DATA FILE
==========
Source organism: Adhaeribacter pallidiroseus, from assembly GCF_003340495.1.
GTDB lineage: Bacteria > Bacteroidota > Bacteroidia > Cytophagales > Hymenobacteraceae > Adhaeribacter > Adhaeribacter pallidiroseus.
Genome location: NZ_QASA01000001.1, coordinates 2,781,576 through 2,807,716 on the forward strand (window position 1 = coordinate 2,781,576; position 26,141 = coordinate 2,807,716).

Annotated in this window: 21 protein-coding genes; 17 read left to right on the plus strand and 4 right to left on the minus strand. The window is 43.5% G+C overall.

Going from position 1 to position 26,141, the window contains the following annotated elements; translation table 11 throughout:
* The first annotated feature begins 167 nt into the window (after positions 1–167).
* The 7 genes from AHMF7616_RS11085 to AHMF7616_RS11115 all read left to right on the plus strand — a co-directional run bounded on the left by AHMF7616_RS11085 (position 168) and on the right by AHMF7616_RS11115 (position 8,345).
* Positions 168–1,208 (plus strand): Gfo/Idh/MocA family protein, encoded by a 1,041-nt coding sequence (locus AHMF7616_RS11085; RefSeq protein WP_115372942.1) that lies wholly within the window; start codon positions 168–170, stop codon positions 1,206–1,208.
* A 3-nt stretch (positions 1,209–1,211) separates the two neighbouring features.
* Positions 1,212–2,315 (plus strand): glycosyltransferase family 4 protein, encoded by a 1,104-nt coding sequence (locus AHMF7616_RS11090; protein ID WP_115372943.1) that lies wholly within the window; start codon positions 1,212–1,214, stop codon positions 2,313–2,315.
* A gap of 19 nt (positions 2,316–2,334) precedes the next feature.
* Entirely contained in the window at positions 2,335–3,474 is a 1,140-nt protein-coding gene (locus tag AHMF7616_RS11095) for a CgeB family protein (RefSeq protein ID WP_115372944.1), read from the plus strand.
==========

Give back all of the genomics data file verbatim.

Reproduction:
Source organism: Adhaeribacter pallidiroseus, from assembly GCF_003340495.1.
GTDB lineage: Bacteria > Bacteroidota > Bacteroidia > Cytophagales > Hymenobacteraceae > Adhaeribacter > Adhaeribacter pallidiroseus.
Genome location: NZ_QASA01000001.1, coordinates 2,781,576 through 2,807,716 on the forward strand (window position 1 = coordinate 2,781,576; position 26,141 = coordinate 2,807,716).

Annotated in this window: 21 protein-coding genes; 17 read left to right on the plus strand and 4 right to left on the minus strand. The window is 43.5% G+C overall.

Going from position 1 to position 26,141, the window contains the following annotated elements; translation table 11 throughout:
* The first annotated feature begins 167 nt into the window (after positions 1–167).
* The 7 genes from AHMF7616_RS11085 to AHMF7616_RS11115 all read left to right on the plus strand — a co-directional run bounded on the left by AHMF7616_RS11085 (position 168) and on the right by AHMF7616_RS11115 (position 8,345).
* Positions 168–1,208 (plus strand): Gfo/Idh/MocA family protein, encoded by a 1,041-nt coding sequence (locus AHMF7616_RS11085; RefSeq protein WP_115372942.1) that lies wholly within the window; start codon positions 168–170, stop codon positions 1,206–1,208.
* A 3-nt stretch (positions 1,209–1,211) separates the two neighbouring features.
* Positions 1,212–2,315 (plus strand): glycosyltransferase family 4 protein, encoded by a 1,104-nt coding sequence (locus AHMF7616_RS11090; protein ID WP_115372943.1) that lies wholly within the window; start codon positions 1,212–1,214, stop codon positions 2,313–2,315.
* A gap of 19 nt (positions 2,316–2,334) precedes the next feature.
* Entirely contained in the window at positions 2,335–3,474 is a 1,140-nt protein-coding gene (locus tag AHMF7616_RS11095) for a CgeB family protein (RefSeq protein ID WP_115372944.1), read from the plus strand.